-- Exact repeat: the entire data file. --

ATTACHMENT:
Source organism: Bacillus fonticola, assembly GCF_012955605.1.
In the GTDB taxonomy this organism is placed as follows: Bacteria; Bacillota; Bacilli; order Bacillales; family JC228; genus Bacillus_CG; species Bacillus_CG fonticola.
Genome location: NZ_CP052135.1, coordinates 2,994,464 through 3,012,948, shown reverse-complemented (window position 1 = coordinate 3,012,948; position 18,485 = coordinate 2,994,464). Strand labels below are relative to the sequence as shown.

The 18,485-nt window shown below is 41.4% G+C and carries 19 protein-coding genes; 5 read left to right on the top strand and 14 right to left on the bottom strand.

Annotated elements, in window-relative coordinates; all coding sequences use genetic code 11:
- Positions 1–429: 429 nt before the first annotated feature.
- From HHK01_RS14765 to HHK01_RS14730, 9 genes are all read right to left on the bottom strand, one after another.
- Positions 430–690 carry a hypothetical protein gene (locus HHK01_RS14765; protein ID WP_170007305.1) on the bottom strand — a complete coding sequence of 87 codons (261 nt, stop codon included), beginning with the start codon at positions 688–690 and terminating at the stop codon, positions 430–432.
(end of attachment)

Source organism: Bacillus fonticola, assembly GCF_012955605.1.
In the GTDB taxonomy this organism is placed as follows: Bacteria; Bacillota; Bacilli; order Bacillales; family JC228; genus Bacillus_CG; species Bacillus_CG fonticola.
Genome location: NZ_CP052135.1, coordinates 2,994,464 through 3,012,948, shown reverse-complemented (window position 1 = coordinate 3,012,948; position 18,485 = coordinate 2,994,464). Strand labels below are relative to the sequence as shown.

The 18,485-nt window shown below is 41.4% G+C and carries 19 protein-coding genes; 5 read left to right on the top strand and 14 right to left on the bottom strand.

Annotated elements, in window-relative coordinates; all coding sequences use genetic code 11:
- Positions 1–429: 429 nt before the first annotated feature.
- From HHK01_RS14765 to HHK01_RS14730, 9 genes are all read right to left on the bottom strand, one after another.
- Positions 430–690 carry a hypothetical protein gene (locus HHK01_RS14765; protein ID WP_170007305.1) on the bottom strand — a complete coding sequence of 87 codons (261 nt, stop codon included), beginning with the start codon at positions 688–690 and terminating at the stop codon, positions 430–432.